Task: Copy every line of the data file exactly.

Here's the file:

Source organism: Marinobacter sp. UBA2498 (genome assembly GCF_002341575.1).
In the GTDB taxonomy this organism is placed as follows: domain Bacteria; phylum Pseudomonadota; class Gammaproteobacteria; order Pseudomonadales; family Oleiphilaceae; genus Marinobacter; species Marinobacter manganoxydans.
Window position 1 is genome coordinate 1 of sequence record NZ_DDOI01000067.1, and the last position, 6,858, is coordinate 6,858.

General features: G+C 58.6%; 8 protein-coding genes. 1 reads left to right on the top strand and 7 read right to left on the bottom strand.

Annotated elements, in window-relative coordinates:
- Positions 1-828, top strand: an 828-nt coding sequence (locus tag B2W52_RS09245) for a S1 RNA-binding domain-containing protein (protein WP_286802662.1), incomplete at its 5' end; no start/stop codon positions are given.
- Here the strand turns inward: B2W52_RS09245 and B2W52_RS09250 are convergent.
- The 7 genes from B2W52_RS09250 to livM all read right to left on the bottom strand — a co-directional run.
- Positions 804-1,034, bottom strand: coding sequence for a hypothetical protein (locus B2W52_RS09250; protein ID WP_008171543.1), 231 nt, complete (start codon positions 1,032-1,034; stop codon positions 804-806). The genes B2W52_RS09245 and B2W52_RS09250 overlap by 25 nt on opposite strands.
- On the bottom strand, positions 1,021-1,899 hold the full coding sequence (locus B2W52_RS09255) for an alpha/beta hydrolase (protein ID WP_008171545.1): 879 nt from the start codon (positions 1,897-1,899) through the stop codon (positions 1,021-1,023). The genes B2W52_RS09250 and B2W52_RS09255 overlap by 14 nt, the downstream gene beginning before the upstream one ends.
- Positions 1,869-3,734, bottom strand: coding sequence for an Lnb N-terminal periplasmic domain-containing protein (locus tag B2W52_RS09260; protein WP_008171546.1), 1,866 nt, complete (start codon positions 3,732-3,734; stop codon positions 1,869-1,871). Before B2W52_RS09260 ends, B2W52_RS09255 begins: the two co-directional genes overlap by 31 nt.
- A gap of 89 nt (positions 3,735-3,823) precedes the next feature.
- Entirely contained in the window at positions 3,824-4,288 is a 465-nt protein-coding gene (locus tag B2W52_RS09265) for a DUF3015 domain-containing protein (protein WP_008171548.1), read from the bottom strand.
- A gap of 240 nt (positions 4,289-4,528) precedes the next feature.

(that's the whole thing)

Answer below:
Source organism: Marinobacter sp. UBA2498 (genome assembly GCF_002341575.1).
In the GTDB taxonomy this organism is placed as follows: domain Bacteria; phylum Pseudomonadota; class Gammaproteobacteria; order Pseudomonadales; family Oleiphilaceae; genus Marinobacter; species Marinobacter manganoxydans.
Window position 1 is genome coordinate 1 of sequence record NZ_DDOI01000067.1, and the last position, 6,858, is coordinate 6,858.

General features: G+C 58.6%; 8 protein-coding genes. 1 reads left to right on the top strand and 7 read right to left on the bottom strand.

Annotated elements, in window-relative coordinates:
- Positions 1-828, top strand: an 828-nt coding sequence (locus tag B2W52_RS09245) for a S1 RNA-binding domain-containing protein (protein WP_286802662.1), incomplete at its 5' end; no start/stop codon positions are given.
- Here the strand turns inward: B2W52_RS09245 and B2W52_RS09250 are convergent.
- The 7 genes from B2W52_RS09250 to livM all read right to left on the bottom strand — a co-directional run.
- Positions 804-1,034, bottom strand: coding sequence for a hypothetical protein (locus B2W52_RS09250; protein ID WP_008171543.1), 231 nt, complete (start codon positions 1,032-1,034; stop codon positions 804-806). The genes B2W52_RS09245 and B2W52_RS09250 overlap by 25 nt on opposite strands.
- On the bottom strand, positions 1,021-1,899 hold the full coding sequence (locus B2W52_RS09255) for an alpha/beta hydrolase (protein ID WP_008171545.1): 879 nt from the start codon (positions 1,897-1,899) through the stop codon (positions 1,021-1,023). The genes B2W52_RS09250 and B2W52_RS09255 overlap by 14 nt, the downstream gene beginning before the upstream one ends.
- Positions 1,869-3,734, bottom strand: coding sequence for an Lnb N-terminal periplasmic domain-containing protein (locus tag B2W52_RS09260; protein WP_008171546.1), 1,866 nt, complete (start codon positions 3,732-3,734; stop codon positions 1,869-1,871). Before B2W52_RS09260 ends, B2W52_RS09255 begins: the two co-directional genes overlap by 31 nt.
- A gap of 89 nt (positions 3,735-3,823) precedes the next feature.
- Entirely contained in the window at positions 3,824-4,288 is a 465-nt protein-coding gene (locus tag B2W52_RS09265) for a DUF3015 domain-containing protein (protein WP_008171548.1), read from the bottom strand.
- A gap of 240 nt (positions 4,289-4,528) precedes the next feature.